On the hand, unlike commercial embedded operating systems, Google couldn't really care less if we decide to use Android for our embedded products because we don't help them sell eyeballs to advertisers. Which is really what Android is all about for Google. One implication of this is that the internals of Android are not well documented. Again because they don't expect phone and tablet OEMs to be making modifications there. Another implication is that Google only cares about maintaining compatibility at the Android application layer, which means they won’t hesitate to make architecture changes under the hood that might make your life difficult if you decide to upgrade to a new version of Android.

Slide 18: Android Security

One common concern about using Android for embedded projects is security. There is barely a phone or tablet on the market that hasn't been rooted and we hear regular news reports of Android devices being compromised in various ways. But in fact you really can't judge Android security by what happens with consumer mobile devices because the security on those devices is compromised in ways that would not necessarily happen on a well-designed embedded device. For instance consumer Android devices have to support the Google Play store, which allows third party applications and operating system updates to be downloaded and executed on the device, which significantly increases the attack surface for the device.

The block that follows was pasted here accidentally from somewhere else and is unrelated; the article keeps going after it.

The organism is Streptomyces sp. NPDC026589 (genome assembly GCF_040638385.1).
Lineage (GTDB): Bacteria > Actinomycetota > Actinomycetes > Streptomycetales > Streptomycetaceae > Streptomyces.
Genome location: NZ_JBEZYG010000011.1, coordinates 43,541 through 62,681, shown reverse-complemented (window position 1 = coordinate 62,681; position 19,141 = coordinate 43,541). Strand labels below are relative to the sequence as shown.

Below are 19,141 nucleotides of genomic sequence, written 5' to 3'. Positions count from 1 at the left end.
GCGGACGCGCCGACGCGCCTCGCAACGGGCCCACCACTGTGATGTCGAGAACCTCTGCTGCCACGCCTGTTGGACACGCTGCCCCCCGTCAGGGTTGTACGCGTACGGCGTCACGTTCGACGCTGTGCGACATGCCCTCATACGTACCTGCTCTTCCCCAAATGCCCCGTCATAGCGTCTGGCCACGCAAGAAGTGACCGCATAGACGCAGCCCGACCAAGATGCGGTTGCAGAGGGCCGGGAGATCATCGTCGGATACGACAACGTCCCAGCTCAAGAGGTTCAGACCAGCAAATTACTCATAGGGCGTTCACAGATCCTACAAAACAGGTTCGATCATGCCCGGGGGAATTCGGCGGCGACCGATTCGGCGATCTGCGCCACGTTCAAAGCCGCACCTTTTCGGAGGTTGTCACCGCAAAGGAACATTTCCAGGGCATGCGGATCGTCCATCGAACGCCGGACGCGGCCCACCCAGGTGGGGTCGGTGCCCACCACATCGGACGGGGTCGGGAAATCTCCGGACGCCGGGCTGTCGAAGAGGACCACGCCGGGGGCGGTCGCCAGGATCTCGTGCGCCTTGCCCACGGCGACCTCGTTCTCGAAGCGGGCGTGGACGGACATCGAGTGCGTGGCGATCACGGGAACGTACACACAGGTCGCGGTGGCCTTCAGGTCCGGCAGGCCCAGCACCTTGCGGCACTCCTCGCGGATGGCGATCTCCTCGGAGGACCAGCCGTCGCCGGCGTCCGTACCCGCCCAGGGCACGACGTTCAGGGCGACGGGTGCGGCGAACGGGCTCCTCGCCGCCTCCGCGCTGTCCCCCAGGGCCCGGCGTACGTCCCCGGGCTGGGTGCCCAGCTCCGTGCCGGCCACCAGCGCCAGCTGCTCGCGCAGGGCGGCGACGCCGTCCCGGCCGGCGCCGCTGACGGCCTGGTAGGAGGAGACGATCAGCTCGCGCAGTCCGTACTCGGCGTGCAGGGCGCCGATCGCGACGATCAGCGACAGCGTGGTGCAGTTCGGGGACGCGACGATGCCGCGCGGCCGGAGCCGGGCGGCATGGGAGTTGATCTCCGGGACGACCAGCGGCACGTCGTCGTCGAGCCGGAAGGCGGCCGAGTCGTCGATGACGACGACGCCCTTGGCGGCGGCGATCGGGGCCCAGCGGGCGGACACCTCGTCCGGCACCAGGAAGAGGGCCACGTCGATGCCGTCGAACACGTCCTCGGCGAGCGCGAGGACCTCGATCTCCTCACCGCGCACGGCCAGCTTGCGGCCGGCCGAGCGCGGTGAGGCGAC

Likewise, consumer mobile devices also have to support software development and debugging as well as some level of access to the Android shell using ADB, the Android Debug Bridge that runs over USB. All of which makes security more challenging. And some OEMs have made mistakes, like failing to change the default Android security keys, which can further weaken security. This is why we cover how to lock down an Android device as part of the Embedded Android Boot Camp.

Of course it is definitely the case that Android has security holes and will undoubtedly continue to do so in the future. That's hard to avoid with an operating system this large. But what Android has going for it is that it is running on the Linux Kernel which is widely considered to have good security; and also that Google designed the Android software architecture to provide a higher level of security than you might find in many embedded Linux distributions.